Name: Michael Baum
Title: Founder and Principal Consultant
Oranisation: Baum CX
Michael has more than 20 years’ experience leading organizations in the assessment, development and implementation of digital experience transformation strategies and the attendant change management. One of his superpowers is his ability to quickly align senior leadership and stakeholders on the plan to improve and innovate employee and customer experiences for B2C and for B2B companies. He has worked extensively in the healthcare, hospitality, manufacturing (auto and hardlines), retail and technology industries.
His work has resulted in double digit increases in incremental revenue and decreases in churn. He is proud that his clients either ask him back for repeat engagements and/or refer him to others at a rate of over 90%. Michael also has written the curriculum for and taught courses on CRM and CX to both undergraduate and MBA students at the University of ST Thomas, St Catherine University, both in Minneapolis.
He was also on the faculty of AB Tech Community College in Asheville, North Carolina and Montreat College in Montreat, NC. He is currently an advisor to the CX Certification Program at California State University, East Bay. Michael currently lives in the San Francisco Bay Area where he and his wife enjoy good food, hiking, and traveling.
Thank you to the 2,000 leaders who’ve generously done the 7 Questions on Leadership!
I hope Michael's answers will encourage you in your leadership journey. Enjoy!
1. What have you found most challenging as a leader?
All of us have our own agenda and priorities in the work we do.
In my role leading business transformations - digital and experience - it is imperative to garner the support of stakeholders and other leaders. For me, the biggest challenge is almost always to find a way to engage others in a way so as to open us both up to seeing things from a different perspective and reach common ground around the attention to and the design of the transformation I am accountable to deliver.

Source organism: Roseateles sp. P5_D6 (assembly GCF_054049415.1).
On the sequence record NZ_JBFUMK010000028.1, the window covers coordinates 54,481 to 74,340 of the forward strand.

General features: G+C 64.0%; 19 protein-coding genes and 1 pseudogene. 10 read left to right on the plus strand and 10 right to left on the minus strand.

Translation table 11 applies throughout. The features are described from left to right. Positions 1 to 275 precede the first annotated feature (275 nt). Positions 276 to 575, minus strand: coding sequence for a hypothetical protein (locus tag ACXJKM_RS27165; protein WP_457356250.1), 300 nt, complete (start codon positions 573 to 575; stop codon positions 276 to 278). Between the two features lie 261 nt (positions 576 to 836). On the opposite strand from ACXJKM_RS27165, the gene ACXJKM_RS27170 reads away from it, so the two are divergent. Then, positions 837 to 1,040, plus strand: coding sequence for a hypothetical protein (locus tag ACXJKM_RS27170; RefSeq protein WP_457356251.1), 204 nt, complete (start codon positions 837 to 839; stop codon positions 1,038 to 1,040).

I have found that if I am willing to be patient, remember that others know things I don't and set my goal to learn what they know that can help me, a way forward almost always presents itself. And this "opening up" has led to leading teams and designing transformations that are successful.
2. How did you become a leader? Can you please briefly tell the story?
In my early 20s I drove a concrete mixer. On one occaision at the end of the workday, I was washing down the truck (as was the practice). The Operations Manager for the company happened by and saw me. He scolded me for having removed my hard hat while near the loading plant.
When I explained that when I stuck my head inside the the concrete truck drum in order to wash it out thoroughly (so the remaining concrete would not harden and decrease the capacity of the drum), he simply repeated his scolding. It was clear to me that this person had no real understanding of what I did, even though he was the "Operations Manager".
And I realized I could probably do a better job of leading than he was doing. At that moment I resolved to take a path to ensure I had a seat at the leadership table and didn't have to suffer any more incompetent leaders. (Unfortunately, the path didn't completely eliminate those less qualified leaders but it did give me more tools to deal with them 😁 ).